Yes, I know the arguments, “Mets are in a rebuilding mode” and nobody should be untouchable. For the most part you would be right, not many players on this team should be untouchable. Ike Davis however does not fall into that category. If there is one player on this team that we all should be in agreement on who is untouchable it’s Issac Benjamin Davis. When the 2012 season starts Ike will be only 25 years old. He will be under team control through 2017. Last week when it was reported at first that the Mets were looking to trade Ike I was shocked. While they did not trade Ike they did make it known that they would listen to trades for the young first baseman.There is no solid reason to trade Ike. He’s not making a lot of money so there goes that excuse for Sandy Alderson and his supporters. In fact Ike is scheduled to make a mere $1.168 million dollars in 2012 before being arbitration eligible in 2013. That is a very small sum of money, moneyball team or not to pay a player the caliber of Ike Davis.
As we saw in 2010 Ike can flat out hit. I know he struggled in the middle of his rookie campaign but he finished strongly. We all knew that Ike could hit but what surprised me was his defense. I remember hearing some concerns about that while he was coming up but he put all that to rest. I’m not just talking about the flashy catches over the dugout, I’m talking about the overall plays he makes on the field. The way he plays the bunt is very reminiscent of Keith Hernandez. Ike ended 2010 with a disappointing batting average of .264 but what was impressive was his home-run total of 19 with 71 RBI’s. Ike also finished 7th in that year’s NL Rookie Of The Year voting.
In 2011 Ike got off to hot start. In 36 games he burst out of the gate batting .302 with 7 home-runs and 25 RBI’s before getting hurt in a freak injury that would ultimately lead to the end of his season. Once Ike was on the disabled list you could see the negative impact it had on the team. Now I know the team had no chance of succeeding last season regardless, but without Ike’s presence this team was worse both offensively and defensively. The replacements of Daniel Murphy, Lucas Duda and Nick Evans were poor substitutes for Ike’s combination of offensive and defensive production. With Jose Reyes gone now it’s more important to have a defensive first baseman than it was before. Also Ike’s bat is even more important with how the lineup is going to be now.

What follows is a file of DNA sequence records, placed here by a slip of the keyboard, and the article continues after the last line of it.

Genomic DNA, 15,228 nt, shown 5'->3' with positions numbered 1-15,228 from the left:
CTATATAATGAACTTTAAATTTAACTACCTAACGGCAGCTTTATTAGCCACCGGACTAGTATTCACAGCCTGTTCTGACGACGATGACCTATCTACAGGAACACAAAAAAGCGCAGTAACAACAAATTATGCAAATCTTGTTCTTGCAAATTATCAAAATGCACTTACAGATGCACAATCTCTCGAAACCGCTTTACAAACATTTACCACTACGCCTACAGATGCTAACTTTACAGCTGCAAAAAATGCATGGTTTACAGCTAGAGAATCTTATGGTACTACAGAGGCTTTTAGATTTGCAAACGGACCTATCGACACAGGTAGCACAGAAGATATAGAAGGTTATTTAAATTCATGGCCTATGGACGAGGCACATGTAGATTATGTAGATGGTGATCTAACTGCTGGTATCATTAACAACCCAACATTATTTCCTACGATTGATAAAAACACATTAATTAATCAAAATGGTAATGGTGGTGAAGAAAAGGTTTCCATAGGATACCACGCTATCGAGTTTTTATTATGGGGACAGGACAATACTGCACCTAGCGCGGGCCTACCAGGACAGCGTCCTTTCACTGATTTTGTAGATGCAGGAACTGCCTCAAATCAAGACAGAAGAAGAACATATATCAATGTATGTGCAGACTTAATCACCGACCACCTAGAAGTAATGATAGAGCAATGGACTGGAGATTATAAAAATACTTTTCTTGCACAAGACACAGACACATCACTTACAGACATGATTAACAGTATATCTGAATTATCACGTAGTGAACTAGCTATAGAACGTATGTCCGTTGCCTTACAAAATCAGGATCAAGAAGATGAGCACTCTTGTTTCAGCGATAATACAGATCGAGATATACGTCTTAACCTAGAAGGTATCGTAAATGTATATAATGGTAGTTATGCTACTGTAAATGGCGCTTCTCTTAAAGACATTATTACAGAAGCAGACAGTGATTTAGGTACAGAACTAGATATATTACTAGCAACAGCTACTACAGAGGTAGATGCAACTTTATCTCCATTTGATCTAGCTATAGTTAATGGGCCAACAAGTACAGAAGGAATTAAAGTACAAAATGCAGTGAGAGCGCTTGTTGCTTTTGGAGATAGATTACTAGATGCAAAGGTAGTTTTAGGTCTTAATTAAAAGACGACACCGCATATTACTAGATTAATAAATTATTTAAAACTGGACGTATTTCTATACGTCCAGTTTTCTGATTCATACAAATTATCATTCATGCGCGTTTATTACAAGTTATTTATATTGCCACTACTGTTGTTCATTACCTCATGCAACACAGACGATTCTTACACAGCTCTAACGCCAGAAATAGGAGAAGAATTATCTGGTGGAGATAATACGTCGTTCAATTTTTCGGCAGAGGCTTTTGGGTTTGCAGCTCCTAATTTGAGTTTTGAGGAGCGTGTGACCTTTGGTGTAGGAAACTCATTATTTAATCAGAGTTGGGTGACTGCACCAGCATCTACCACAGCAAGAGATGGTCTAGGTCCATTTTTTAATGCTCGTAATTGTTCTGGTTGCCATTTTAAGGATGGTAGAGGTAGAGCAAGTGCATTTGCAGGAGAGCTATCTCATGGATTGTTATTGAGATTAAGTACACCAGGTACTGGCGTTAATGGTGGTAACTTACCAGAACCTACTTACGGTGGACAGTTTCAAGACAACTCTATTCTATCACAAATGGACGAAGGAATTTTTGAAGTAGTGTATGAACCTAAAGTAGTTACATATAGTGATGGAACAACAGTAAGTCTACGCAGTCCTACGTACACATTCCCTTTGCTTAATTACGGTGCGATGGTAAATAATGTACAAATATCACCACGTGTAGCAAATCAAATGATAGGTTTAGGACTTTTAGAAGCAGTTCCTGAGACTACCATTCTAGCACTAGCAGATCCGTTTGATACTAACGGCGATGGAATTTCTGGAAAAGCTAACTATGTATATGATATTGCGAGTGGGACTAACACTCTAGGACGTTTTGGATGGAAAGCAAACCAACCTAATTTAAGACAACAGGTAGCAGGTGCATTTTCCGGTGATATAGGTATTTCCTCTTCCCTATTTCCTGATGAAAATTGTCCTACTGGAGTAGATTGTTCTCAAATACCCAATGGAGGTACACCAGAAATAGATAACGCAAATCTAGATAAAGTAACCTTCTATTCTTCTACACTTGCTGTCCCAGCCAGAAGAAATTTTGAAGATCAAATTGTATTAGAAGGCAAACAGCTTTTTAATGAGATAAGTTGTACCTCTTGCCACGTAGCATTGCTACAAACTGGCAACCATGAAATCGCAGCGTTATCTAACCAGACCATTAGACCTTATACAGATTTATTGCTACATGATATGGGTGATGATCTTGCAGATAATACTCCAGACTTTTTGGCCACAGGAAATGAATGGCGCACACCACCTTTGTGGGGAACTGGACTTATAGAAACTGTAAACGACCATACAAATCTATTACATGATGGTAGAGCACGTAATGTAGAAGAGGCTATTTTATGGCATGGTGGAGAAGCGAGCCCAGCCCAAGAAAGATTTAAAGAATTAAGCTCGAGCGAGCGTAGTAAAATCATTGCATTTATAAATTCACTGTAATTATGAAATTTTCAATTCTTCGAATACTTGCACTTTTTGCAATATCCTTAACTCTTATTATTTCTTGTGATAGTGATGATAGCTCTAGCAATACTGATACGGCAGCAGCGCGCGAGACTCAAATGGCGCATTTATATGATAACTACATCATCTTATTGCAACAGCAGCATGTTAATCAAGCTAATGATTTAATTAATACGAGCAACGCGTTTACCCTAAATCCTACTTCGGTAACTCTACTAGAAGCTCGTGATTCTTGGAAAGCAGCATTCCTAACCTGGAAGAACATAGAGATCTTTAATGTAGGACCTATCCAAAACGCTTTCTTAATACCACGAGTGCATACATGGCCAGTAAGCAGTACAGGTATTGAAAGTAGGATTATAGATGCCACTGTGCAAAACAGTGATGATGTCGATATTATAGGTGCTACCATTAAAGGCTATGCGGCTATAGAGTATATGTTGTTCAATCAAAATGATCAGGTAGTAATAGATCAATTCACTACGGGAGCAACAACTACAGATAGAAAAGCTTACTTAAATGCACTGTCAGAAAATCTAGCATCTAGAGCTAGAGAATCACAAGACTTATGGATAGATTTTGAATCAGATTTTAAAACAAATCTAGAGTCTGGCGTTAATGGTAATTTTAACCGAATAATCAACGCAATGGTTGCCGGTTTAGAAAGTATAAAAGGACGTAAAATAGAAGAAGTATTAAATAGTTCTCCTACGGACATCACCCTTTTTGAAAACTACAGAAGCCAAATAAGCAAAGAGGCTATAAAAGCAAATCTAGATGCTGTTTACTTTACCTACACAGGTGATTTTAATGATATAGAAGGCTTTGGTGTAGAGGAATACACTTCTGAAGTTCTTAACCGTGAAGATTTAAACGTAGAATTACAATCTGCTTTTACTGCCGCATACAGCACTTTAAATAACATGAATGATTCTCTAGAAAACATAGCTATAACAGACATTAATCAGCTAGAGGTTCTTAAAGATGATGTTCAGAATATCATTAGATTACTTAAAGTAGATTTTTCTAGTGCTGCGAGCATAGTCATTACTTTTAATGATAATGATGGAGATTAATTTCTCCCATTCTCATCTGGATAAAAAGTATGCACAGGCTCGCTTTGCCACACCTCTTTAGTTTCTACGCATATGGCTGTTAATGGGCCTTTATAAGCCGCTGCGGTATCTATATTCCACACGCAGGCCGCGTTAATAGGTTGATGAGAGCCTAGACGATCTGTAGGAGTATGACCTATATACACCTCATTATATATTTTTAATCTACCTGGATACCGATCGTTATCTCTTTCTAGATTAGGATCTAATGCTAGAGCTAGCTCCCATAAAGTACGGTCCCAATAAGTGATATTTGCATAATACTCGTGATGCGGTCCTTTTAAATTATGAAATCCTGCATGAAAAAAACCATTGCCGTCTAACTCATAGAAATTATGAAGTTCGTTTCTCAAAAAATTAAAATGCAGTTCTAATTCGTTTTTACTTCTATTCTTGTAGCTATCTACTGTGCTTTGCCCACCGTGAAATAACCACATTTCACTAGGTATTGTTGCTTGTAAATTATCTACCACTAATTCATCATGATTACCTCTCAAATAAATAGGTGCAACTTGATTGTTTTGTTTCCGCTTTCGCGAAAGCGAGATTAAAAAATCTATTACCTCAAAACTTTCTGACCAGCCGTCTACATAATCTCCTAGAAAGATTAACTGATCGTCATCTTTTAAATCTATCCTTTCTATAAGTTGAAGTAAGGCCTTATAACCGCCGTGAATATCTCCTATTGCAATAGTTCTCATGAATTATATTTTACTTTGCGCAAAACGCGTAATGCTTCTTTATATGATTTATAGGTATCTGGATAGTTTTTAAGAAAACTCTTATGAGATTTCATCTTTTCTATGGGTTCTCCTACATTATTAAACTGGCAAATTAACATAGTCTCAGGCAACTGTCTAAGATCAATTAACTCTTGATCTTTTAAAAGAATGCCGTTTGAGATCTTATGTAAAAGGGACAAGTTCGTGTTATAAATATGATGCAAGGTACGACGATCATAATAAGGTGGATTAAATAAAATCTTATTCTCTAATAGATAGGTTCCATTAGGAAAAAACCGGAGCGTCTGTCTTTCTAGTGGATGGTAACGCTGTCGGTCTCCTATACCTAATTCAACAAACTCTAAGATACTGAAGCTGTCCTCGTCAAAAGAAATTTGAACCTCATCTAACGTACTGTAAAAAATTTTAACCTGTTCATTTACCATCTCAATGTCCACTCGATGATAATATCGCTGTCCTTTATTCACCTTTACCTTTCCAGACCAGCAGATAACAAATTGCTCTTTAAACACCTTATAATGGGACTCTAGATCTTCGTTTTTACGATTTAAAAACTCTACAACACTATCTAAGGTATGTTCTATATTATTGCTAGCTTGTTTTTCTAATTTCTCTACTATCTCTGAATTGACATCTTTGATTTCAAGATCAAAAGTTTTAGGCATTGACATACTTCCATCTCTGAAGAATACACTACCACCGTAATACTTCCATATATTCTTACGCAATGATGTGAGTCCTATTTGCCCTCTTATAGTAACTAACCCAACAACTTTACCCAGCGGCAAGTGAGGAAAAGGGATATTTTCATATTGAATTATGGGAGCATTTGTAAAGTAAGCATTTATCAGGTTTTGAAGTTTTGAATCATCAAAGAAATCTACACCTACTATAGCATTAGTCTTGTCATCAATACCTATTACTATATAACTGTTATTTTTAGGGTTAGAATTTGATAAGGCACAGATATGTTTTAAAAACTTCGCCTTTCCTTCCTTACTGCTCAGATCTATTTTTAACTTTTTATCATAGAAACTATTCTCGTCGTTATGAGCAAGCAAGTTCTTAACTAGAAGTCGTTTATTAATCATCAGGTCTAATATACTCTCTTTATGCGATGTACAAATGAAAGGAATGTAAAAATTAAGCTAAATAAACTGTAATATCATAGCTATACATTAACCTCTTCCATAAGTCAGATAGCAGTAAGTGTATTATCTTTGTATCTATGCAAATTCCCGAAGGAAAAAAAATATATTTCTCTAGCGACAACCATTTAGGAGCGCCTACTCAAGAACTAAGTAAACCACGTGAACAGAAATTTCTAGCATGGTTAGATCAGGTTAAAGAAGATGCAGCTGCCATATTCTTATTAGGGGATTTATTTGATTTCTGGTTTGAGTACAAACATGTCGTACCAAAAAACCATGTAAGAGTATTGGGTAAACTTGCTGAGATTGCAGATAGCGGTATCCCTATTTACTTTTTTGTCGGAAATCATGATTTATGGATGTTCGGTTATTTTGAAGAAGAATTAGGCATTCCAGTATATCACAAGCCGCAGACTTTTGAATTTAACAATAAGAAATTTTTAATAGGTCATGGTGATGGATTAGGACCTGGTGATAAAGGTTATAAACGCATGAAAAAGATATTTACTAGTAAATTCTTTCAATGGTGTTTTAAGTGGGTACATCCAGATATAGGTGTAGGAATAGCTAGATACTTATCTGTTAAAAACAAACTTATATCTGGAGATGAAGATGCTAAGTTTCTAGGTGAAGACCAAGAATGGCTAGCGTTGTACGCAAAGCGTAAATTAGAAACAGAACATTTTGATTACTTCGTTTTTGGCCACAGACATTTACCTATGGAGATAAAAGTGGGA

I’ll admit I wasn’t sold on Ike at first. I gave him a hard time, I thought he was a good but nothing special kind of a player. I don’t know if it was his skid during the 2010 season or his inability to make some adjustments that year but coming into last year I wasn’t too high on Ike. That changed in the first month of the season. I saw he made adjustments, I saw how he evolved from his rookie season, I saw how smart of a baseball player he is and I saw what make this young player special. I’m more than happy to admit I was wrong about Ike Davis and what he will be for the Mets.
It makes zero sense to trade him. Ike with the new dimensions at Citi Field will hit 40-45 home-runs and don’t be surprised to see a gold glove or two in his bright future. Not only is he gifted physically but mentally as well. He’s a smart baseball player. He has for the most part taken very well to New York. It’s not easy for anyone to succeed in this city whether it’s an all-star free agent or a highly regarded young prospect that has been coming up through the system but he hasn’t shown signs of that getting to him. Ike has what it takes to be a general out there one day. In fact I can see him as a Keith Hernandez type out there, taking charge and leading his team. Ike is the kind of first baseman every teams wants, great with the bat and great with the leather. You do not trade away these players, you build a franchise around them. I would love to see this regime of geniuses do something where they lock Ike up avoiding future arbitration and take away a couple of free agent years.
Let’s hope that we see Ike Davis in Citi wearing a Mets uniform for years to come otherwise we’re moving backwards instead of going forwards.